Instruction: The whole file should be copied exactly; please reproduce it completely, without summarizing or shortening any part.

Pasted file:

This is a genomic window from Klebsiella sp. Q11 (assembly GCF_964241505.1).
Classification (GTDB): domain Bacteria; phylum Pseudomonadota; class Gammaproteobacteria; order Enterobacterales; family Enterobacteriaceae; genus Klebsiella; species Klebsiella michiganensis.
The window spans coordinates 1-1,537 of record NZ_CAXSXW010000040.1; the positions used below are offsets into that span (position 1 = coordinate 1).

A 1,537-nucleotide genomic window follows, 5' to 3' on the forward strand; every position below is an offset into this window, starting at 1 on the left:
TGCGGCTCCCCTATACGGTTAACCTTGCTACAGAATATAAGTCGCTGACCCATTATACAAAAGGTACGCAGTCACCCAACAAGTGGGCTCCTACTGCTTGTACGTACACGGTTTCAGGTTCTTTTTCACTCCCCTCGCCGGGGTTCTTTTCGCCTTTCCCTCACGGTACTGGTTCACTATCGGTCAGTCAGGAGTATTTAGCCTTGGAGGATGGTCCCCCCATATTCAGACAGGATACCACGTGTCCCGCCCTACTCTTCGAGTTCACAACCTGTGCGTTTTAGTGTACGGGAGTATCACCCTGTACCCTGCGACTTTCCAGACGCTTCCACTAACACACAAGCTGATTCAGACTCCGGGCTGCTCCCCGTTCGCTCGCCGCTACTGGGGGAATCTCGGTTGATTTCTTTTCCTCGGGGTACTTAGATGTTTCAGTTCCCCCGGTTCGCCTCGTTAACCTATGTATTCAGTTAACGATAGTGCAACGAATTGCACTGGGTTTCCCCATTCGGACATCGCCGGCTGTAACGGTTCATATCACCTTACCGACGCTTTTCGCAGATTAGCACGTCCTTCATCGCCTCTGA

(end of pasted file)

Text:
This is a genomic window from Klebsiella sp. Q11 (assembly GCF_964241505.1).
Classification (GTDB): domain Bacteria; phylum Pseudomonadota; class Gammaproteobacteria; order Enterobacterales; family Enterobacteriaceae; genus Klebsiella; species Klebsiella michiganensis.
The window spans coordinates 1-1,537 of record NZ_CAXSXW010000040.1; the positions used below are offsets into that span (position 1 = coordinate 1).

A 1,537-nucleotide genomic window follows, 5' to 3' on the forward strand; every position below is an offset into this window, starting at 1 on the left:
TGCGGCTCCCCTATACGGTTAACCTTGCTACAGAATATAAGTCGCTGACCCATTATACAAAAGGTACGCAGTCACCCAACAAGTGGGCTCCTACTGCTTGTACGTACACGGTTTCAGGTTCTTTTTCACTCCCCTCGCCGGGGTTCTTTTCGCCTTTCCCTCACGGTACTGGTTCACTATCGGTCAGTCAGGAGTATTTAGCCTTGGAGGATGGTCCCCCCATATTCAGACAGGATACCACGTGTCCCGCCCTACTCTTCGAGTTCACAACCTGTGCGTTTTAGTGTACGGGAGTATCACCCTGTACCCTGCGACTTTCCAGACGCTTCCACTAACACACAAGCTGATTCAGACTCCGGGCTGCTCCCCGTTCGCTCGCCGCTACTGGGGGAATCTCGGTTGATTTCTTTTCCTCGGGGTACTTAGATGTTTCAGTTCCCCCGGTTCGCCTCGTTAACCTATGTATTCAGTTAACGATAGTGCAACGAATTGCACTGGGTTTCCCCATTCGGACATCGCCGGCTGTAACGGTTCATATCACCTTACCGACGCTTTTCGCAGATTAGCACGTCCTTCATCGCCTCTGA